Richard Ben-Veniste

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Richard Ben-Veniste
Bio ben-veniste.jpg
Born (1943-01-03) January 3, 1943 (age 74)
Residence Washington, D.C.
Education A.B. (1964), LL.B. (1967), LL.M. (1968)
Alma mater Stuyvesant High School, Muhlenberg College, Columbia Law School, Northwestern University School of Law
Occupation Attorney
Employer Mayer Brown LLP
Known for Watergate prosecutor; Senate Whitewater Committee Chief Counsel (Minority); Member, 9/11 Commission
Home town New York, New York
Title Partner
Political party Democratic Party
Awards The Best Lawyers in America, 1983-2010.
Washingtonian Magazine's Top Lawyers in Washington, DC, 1992-2010.
LL.D. (honorary), Muhlenberg College, 1975.
Notes

Richard Ben-Veniste (born January 3, 1943) is an American lawyer. He first rose to prominence as a special prosecutor during the Watergate scandal. He has also been a member of the 9/11 Commission. He is known for his pointed questions and criticisms of members of both the Clinton[citation needed] and George W. Bush administrations. In 2017, he became a CNN Legal Analyst.[4]

Career[edit]

Ben-Veniste was born to a Jewish family, his father of Levantine origin and his mother of Russian and German origin.[5] He graduated from Stuyvesant High School in New York City (1960),[6] earned an A.B. from Muhlenberg College in Allentown, Pennsylvania (1964), an LL.B. from Columbia Law School in New York City (1967), and an LL.M. from Northwestern University School of Law in Chicago, Illinois (1968).

He was an assistant U.S. attorney (1968–1973) in the Southern District of New York, and chief of the Special Prosecutions section, (1971–1973). He became a leading Watergate prosecutor, as chief of the Watergate Task Force of the Watergate Special Prosecutor's Office, (1973–1975).

He was the Democrats' chief counsel (1995–1996)[2] on the Senate Whitewater Committee which investigated a variety of allegations involving Bill and Hillary Clinton. He argued effectively[according to whom?] that the Clintons did no wrong in connection with their investment in a failed land development project named Whitewater, or in their other Arkansas business affairs, nor did they commit violations of law after Mr. Clinton became president.

Ben-Veniste was a presidential appointee (2000) to the Nazi War Crimes and Japanese Imperial Government Records Interagency Working Group, which ultimately declassified some 8 million documents relating to war crimes in the World War II and post-war era.

9/11 Commission[edit]

Ben-Veniste was a member (2002) of the National Commission on Terrorist Attacks Upon the United States (or "9/11 Commission"), where he developed a reputation for asking tough questions and demanding access to sensitive documents, although in some circles he was accused of grandstanding.[7] His interrogation of U.S. Secretary of State Condoleezza Rice was contentious, and led to the declassification of the previously secret August 6, 2001, President's Daily Brief: "Bin Laden Determined to Attack Inside the United States." The 9/11 Commission's report was published in 2004 and has been read by millions of readers worldwide. Most of the commission's recommendations have been enacted into law.[citation needed]

Ben-Veniste was a partner of the Washington, D.C., law firm of Melrod, Redman & Gartlan (1975–1981). In 1981 he formed Ben-Veniste and Shennoff, where he practiced for 10 years. He joined Weil, Gotshal and Manges in 1991, where he was a partner until 2002. Ben-Veniste has been a partner at Mayer Brown LLP from 2002 until the present.[2][3][8]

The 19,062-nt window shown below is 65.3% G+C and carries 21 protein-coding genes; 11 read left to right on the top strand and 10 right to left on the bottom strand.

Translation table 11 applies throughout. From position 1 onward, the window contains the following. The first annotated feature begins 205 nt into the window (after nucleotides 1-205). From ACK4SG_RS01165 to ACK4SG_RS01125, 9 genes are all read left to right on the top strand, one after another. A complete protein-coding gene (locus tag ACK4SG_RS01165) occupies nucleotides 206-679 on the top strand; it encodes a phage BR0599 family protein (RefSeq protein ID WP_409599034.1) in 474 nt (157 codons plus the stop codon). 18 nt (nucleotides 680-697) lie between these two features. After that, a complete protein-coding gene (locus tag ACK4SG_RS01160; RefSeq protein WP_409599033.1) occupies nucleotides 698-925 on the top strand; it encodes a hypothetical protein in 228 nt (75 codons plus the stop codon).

Works[edit]

  • Richard Ben-Veniste and George Frampton, Stonewall: The Real Story of the Watergate Prosecution Simon & Schuster, 1977, ISBN 0-671-22463-8
  • Richard Ben-Veniste, The Emperor's New Clothes: Exposing the Truth from Watergate to 9/11 Thomas Dunne Books, 2009, ISBN 978-0-312-35796-2

References[edit]

  1. ^ Brozan, Nadine (November 28, 1997). "CHRONICLE". New York Times. p. D8. Retrieved May 2, 2009. Today, there are 1,500 Jews in Salonika and Mr. Ben-Veniste met a distant relative among them, the grandson of my grandfather's half-brother, he said. It was a wonderful discovery. 
  2. ^ a b c Contemporary Authors Online, Gale, 2003. Entry Updated : 12/10/2003. Document Number: H1000007672 http://galenet.galegroup.com/servlet/BioRC. Fee via Fairfax County Public Library, accessed 2009-05-02. Reproduced in Biography Resource Center. Farmington Hills, Michigan: Gale, 2009.
  3. ^ a b "Richard Ben-Veniste." Biography Resource Center Online. Gale, 2004. Reproduced in Biography Resource Center. Farmington Hills, Mich.: Gale, 2009. http://galenet.galegroup.com/servlet/BioRC Document Number: K1650004142. Fee via Fairfax County Public Library, accessed May 2, 2009.
  4. ^ Stephen Collinson (June 19, 2017). "Trump defiant as pressure grows". CNN. Retrieved August 10, 2017. 
  5. ^ Radar Marcus, Jacob (January 1, 1990). United States Jewry, 1776-1985, Volumes 1-2. Wayne State University Press. p. 186. ISBN 9780814321867. 
  6. ^ Hartocollis, Anemona (June 15, 2002). "Lead Levels At School Are Linked To Sept. 11". New York Times. Retrieved November 2, 2007. 
  7. ^ Chotiner, Isaac (May 24, 2009). "Book Review: 'The Emperor's New Clothes' by Richard Ben-Veniste". Retrieved July 19, 2017 – via WashingtonPost.com. 
  8. ^ Mayer Brown - Richard Ben-Veniste firm biography

Further reading[edit]

  • New York Times, November 13, 1973.
  • Washington Post Book World, April 17, 1977.
  • Daily Standard, April 15, 2004.
  • Insight on the News, April 29, 1996.
  • Los Angeles Times, April 11, 2004.
  • Newsweek, June 10, 1996.
  • New York Times, April 18, 2004.
  • Washington Post, December 8, 1998.
  • Washington Post Magazine, July 26, 1981.
  • Weekly Standard, April 21, 1997.

External links[edit]